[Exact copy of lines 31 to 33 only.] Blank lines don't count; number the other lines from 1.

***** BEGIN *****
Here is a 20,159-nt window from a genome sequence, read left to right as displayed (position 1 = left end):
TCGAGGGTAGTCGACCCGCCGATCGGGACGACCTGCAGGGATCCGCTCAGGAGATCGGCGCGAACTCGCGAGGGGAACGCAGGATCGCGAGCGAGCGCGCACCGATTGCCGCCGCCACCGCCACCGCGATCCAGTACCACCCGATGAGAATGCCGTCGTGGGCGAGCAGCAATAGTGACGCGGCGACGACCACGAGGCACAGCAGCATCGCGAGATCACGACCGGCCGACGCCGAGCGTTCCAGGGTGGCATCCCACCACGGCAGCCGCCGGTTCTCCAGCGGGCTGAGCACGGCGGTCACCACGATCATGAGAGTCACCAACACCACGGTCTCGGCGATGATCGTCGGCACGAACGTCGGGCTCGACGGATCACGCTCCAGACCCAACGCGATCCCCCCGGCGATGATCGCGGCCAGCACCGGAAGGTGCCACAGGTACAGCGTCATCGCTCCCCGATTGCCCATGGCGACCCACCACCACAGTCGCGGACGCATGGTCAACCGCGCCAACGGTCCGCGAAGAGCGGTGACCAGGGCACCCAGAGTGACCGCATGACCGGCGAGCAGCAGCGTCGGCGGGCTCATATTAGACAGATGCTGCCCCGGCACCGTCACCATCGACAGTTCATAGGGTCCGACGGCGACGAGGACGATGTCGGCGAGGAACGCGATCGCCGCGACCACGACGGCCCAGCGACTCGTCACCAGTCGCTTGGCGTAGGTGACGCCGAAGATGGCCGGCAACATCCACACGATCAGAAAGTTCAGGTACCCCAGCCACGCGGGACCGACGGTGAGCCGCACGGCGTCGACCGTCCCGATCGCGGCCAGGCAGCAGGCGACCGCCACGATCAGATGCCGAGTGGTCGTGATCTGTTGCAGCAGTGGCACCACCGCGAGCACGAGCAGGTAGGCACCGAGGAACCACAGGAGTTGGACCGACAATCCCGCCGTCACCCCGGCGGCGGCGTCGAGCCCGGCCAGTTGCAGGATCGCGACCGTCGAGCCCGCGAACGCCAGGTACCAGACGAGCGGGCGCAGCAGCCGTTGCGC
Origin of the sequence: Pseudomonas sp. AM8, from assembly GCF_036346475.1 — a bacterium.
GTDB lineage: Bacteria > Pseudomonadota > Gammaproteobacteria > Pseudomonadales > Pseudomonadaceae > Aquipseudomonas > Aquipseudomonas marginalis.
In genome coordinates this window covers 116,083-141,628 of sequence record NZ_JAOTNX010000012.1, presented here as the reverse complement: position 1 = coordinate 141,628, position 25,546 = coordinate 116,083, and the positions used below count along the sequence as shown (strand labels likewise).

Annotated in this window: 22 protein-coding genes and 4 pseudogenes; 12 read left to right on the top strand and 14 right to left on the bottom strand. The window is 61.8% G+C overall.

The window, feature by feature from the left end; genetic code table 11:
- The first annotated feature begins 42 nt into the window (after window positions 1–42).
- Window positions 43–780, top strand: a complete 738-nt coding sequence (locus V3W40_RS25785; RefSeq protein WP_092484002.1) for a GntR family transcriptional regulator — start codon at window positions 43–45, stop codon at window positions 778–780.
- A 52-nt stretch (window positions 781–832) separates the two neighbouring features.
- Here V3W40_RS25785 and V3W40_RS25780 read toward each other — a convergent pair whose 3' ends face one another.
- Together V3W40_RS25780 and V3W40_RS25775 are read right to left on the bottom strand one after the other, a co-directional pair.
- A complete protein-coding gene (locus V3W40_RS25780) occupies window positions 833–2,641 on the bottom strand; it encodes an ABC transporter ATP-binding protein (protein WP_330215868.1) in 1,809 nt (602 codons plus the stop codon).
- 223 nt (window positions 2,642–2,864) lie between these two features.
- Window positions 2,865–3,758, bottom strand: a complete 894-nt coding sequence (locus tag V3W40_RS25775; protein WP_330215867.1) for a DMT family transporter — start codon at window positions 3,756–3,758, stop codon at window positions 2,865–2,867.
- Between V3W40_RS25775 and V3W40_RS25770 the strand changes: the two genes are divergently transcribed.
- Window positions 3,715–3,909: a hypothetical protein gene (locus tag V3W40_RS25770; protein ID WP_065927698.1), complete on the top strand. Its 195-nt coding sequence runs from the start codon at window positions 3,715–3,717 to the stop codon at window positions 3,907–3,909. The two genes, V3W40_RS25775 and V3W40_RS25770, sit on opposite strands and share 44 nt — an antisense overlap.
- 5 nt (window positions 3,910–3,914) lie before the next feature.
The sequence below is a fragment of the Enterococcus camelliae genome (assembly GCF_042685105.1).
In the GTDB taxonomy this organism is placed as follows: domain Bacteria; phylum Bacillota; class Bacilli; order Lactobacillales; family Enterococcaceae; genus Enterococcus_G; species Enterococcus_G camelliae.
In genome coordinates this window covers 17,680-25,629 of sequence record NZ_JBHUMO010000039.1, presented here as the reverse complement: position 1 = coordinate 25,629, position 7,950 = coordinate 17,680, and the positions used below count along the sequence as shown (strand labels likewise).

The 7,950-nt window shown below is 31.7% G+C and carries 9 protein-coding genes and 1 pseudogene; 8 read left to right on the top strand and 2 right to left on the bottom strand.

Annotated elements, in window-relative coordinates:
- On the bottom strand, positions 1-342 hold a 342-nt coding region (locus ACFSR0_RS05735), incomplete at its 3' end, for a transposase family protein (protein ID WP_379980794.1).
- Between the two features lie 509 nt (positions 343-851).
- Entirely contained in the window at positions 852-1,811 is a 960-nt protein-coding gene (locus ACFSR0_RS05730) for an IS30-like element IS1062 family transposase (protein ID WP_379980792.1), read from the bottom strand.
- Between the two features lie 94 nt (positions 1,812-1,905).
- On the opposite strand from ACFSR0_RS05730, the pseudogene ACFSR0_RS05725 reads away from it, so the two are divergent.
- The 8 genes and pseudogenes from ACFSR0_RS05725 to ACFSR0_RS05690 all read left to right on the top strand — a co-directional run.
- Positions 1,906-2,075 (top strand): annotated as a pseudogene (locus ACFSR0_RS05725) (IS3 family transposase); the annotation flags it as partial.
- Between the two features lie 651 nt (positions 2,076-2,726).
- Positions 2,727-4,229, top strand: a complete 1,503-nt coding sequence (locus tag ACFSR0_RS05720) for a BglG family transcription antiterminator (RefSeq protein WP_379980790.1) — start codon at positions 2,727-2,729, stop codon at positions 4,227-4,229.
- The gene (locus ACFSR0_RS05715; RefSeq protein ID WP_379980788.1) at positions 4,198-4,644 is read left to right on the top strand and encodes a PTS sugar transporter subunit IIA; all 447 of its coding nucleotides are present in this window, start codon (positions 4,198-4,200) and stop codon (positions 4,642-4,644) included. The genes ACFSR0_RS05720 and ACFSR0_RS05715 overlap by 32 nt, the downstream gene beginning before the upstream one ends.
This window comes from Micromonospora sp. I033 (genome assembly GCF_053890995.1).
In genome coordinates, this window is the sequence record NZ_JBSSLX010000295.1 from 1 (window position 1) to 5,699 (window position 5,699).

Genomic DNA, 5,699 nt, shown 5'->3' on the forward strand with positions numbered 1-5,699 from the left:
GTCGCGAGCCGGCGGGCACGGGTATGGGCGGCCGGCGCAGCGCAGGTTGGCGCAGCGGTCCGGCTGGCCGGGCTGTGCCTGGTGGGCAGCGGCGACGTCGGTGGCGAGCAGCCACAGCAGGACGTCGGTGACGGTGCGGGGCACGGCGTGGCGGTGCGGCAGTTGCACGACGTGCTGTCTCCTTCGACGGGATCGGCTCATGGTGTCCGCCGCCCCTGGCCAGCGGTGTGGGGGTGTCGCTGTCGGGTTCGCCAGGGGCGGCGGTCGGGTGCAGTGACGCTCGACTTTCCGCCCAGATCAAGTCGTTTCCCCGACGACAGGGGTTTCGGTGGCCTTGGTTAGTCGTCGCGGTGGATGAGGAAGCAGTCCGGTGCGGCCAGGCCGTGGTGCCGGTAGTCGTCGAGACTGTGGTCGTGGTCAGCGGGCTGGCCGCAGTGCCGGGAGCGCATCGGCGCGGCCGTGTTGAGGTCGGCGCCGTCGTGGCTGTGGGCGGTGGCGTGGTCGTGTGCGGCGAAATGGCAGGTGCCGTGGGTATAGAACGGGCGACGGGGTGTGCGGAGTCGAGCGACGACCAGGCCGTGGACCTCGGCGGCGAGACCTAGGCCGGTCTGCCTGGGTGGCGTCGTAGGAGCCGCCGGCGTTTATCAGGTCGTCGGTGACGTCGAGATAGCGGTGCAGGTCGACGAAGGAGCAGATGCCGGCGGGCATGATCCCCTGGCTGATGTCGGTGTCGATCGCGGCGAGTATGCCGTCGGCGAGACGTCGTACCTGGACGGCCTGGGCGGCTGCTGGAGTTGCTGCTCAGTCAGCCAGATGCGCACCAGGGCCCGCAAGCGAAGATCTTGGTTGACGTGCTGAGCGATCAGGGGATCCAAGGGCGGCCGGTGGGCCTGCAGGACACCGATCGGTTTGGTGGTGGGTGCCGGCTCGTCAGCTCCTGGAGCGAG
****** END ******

- Between the two features lie 651 nt (positions 2,076-2,726).
- Positions 2,727-4,229, top strand: a complete 1,503-nt coding sequence (locus tag ACFSR0_RS05720) for a BglG family transcription antiterminator (RefSeq protein WP_379980790.1) — start codon at positions 2,727-2,729, stop codon at positions 4,227-4,229.
- The gene (locus ACFSR0_RS05715; RefSeq protein ID WP_379980788.1) at positions 4,198-4,644 is read left to right on the top strand and encodes a PTS sugar transporter subunit IIA; all 447 of its coding nucleotides are present in this window, start codon (positions 4,198-4,200) and stop codon (positions 4,642-4,644) included. The genes ACFSR0_RS05720 and ACFSR0_RS05715 overlap by 32 nt, the downstream gene beginning before the upstream one ends.